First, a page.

|Salary:||£32,816 to £40,322|
|Placed On:||20th September 2019|
|Closes:||21st October 2019|
We seek a computational postdoctoral scientist to join Professor Julie Ahringer's laboratory to use single cell profiling to study genome regulation across developmental trajectories in collaboration with the laboratory of John Marioni. Our research programme uses the powerful model organism C. elegans to uncover general principles of eukaryotic chromatin regulation in an in vivo developmental context (http://www.ahringer.group.gurdon.cam.ac.uk/).
A single-celled totipotent zygote produces a multitude of different cell types, where cells undergo zygotic genome activation, lineage selection and refinement, and the engagement of differentiation programmes. However, the cell-to-cell genome regulation that drives these events is poorly understood. Combining single-cell profiling with the known lineage of C. elegans makes it feasible to determine the locus-specific regulation of chromatin, gene expression, and nuclear organisation in every single cell from the zygote to the differentiated state. This project will analyse single cell profiles over complete developmental trajectories to determine genome regulatory changes between mother and daughter cells that drive developmental decisions and their expression. The work will explore the use of factor analysis models for integrating the multifaceted datasets.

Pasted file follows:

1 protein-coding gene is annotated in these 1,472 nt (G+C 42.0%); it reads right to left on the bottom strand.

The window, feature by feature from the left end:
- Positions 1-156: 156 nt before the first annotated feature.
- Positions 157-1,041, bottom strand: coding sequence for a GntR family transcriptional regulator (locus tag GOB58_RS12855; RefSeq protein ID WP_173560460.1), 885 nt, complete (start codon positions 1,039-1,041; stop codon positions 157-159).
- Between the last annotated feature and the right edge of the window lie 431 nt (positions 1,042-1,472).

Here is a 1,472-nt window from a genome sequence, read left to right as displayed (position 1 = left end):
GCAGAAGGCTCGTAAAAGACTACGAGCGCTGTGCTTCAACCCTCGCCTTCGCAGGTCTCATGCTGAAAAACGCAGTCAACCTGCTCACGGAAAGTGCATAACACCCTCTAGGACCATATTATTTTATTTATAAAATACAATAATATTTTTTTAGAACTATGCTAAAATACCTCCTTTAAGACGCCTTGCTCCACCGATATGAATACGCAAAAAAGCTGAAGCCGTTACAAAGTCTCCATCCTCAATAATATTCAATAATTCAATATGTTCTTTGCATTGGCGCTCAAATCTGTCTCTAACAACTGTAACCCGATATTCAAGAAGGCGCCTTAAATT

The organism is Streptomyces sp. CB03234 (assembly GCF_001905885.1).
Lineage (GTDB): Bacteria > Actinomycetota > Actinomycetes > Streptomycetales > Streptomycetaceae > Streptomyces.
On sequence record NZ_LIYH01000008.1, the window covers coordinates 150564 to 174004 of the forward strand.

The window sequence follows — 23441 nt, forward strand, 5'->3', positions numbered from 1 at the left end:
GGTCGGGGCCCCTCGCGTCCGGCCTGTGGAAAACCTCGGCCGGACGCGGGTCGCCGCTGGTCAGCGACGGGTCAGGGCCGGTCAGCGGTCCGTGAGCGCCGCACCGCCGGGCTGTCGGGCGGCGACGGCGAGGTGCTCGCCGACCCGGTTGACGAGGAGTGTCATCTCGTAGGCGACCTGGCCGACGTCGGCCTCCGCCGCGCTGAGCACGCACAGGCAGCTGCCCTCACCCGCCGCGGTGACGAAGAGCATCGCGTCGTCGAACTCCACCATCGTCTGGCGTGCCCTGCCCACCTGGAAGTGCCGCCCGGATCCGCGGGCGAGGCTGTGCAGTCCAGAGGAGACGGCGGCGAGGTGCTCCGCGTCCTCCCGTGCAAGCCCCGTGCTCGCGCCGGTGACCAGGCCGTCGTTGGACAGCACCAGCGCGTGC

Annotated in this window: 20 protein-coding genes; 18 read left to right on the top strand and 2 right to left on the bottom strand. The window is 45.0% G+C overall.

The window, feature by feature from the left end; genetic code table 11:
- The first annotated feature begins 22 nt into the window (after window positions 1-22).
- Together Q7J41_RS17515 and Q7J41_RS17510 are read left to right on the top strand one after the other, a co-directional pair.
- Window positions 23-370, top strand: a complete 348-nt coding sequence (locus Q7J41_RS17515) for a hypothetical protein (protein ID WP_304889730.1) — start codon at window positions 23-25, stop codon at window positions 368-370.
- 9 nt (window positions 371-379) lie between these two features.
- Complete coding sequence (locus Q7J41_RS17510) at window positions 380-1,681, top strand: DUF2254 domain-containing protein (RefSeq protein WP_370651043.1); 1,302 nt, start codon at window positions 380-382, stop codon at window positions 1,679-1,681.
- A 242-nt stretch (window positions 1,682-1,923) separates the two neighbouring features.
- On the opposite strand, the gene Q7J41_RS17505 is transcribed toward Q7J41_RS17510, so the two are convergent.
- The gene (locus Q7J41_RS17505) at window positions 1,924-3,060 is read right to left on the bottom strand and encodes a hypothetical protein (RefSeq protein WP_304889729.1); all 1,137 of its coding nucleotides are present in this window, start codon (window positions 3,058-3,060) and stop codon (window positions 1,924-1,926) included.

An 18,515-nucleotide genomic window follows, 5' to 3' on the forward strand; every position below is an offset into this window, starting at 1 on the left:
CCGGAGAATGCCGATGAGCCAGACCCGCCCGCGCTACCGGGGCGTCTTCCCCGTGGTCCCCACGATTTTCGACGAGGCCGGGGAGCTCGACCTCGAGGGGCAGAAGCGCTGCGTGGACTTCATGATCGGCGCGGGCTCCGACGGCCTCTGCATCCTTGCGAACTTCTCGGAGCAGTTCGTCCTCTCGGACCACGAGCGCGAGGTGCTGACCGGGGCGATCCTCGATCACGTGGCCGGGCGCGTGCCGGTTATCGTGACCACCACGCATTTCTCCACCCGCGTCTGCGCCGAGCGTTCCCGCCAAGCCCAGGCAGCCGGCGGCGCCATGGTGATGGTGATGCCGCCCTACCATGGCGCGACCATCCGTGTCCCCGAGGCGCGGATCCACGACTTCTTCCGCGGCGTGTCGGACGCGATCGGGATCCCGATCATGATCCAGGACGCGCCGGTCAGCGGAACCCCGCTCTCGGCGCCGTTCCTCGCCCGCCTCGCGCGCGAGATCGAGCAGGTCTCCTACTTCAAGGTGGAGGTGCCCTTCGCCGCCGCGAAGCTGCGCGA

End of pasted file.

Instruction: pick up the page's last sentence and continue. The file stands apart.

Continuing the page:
You have experience in scientific programming and the analysis of Illumina sequencing data, good knowledge of statistics, and a sound understanding of molecular biology. You will also, be motivated and organised with excellent verbal and written communication skills as evidenced by publications in internationally recognized peer-reviewed journals, and have the ability to work both independently and as part of a team. Candidates should have (or be about to receive) a PhD in a relevant discipline and have a capacity to apply initiative and creativity to solve biological problems.
The Gurdon Institute is a world-renowned centre of Developmental biology and Cancer research embedded in the University of Cambridge. It is supported by funding from the Wellcome Trust and Cancer Research UK, and provides an exceptional and stimulating environment that promotes collaborative and interdisciplinary research in a supportive and modern setting, with access to state-of-the-art technologies such as super-resolution imaging, single-cell analyses, genome engineering, and genomics and computer modelling. Its postdoc association encourages scientific and social interactions and also provides career development and teaching opportunities.
Fixed-term: The funds for this post are available for 3 years in the first instance.
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